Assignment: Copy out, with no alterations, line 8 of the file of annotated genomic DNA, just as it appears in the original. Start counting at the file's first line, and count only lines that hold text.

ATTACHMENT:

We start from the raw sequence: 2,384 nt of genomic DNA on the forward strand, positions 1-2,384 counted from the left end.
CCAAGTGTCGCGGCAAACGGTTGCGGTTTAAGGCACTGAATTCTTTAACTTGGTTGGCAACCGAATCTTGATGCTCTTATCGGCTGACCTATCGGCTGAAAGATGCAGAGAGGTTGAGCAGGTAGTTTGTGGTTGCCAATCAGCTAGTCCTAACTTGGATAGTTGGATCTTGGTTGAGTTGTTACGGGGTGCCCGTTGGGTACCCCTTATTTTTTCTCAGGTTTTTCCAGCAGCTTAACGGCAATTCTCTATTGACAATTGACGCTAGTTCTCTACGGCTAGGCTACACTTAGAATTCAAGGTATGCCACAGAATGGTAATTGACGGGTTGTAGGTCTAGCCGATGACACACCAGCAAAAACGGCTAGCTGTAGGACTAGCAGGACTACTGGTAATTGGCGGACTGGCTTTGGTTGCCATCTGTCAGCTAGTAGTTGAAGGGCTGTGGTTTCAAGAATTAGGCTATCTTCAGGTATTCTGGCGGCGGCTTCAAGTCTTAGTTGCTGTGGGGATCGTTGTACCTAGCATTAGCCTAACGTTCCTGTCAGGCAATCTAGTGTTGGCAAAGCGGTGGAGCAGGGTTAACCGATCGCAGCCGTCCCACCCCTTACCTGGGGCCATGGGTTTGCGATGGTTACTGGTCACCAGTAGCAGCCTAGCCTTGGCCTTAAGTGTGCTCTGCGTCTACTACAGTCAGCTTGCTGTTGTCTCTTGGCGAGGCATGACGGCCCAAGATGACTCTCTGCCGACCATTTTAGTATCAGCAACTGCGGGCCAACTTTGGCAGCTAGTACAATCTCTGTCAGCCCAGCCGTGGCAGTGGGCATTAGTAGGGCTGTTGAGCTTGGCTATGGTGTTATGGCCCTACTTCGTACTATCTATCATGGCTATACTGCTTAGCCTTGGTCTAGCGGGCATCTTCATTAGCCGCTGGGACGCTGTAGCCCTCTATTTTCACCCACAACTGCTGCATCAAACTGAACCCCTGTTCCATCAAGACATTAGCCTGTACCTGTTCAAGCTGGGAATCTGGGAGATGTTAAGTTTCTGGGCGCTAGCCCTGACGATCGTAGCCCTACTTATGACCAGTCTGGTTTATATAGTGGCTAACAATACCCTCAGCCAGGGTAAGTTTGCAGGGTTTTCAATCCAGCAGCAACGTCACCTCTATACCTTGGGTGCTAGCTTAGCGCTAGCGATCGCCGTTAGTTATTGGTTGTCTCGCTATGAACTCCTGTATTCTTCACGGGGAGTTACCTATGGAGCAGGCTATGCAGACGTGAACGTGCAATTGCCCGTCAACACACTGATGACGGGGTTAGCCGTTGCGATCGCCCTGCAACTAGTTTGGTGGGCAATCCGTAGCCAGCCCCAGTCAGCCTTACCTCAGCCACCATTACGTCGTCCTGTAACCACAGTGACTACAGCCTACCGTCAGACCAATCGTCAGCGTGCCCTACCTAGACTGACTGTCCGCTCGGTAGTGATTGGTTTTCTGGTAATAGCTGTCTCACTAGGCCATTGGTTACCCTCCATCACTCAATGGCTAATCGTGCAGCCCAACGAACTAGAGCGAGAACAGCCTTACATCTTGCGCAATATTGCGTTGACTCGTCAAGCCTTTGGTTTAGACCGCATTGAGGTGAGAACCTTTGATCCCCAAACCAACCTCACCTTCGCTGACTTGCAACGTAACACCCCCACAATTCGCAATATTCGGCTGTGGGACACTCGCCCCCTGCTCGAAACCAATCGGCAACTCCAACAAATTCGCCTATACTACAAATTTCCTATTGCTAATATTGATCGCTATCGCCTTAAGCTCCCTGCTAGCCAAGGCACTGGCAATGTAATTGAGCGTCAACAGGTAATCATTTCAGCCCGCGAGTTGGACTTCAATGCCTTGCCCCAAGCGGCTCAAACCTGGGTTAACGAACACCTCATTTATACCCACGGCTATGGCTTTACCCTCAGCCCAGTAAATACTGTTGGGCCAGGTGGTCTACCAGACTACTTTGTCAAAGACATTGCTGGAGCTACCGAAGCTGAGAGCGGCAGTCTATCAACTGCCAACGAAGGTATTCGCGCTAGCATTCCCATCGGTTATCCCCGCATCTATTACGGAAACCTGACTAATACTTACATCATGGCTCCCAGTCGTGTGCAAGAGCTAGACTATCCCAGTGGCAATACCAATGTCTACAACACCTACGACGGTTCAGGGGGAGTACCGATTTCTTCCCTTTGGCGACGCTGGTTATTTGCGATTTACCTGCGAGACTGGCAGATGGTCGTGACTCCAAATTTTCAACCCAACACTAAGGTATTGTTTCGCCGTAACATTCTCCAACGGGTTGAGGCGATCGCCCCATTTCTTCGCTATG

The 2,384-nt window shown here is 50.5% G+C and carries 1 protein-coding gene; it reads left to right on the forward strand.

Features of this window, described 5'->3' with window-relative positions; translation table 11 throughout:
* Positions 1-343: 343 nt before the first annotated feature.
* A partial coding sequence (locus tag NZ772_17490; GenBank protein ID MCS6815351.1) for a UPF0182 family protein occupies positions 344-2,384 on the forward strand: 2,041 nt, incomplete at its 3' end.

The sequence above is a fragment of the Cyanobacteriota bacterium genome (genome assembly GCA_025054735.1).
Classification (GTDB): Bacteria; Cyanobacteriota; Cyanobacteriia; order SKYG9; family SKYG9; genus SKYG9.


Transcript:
Classification (GTDB): Bacteria; Cyanobacteriota; Cyanobacteriia; order SKYG9; family SKYG9; genus SKYG9.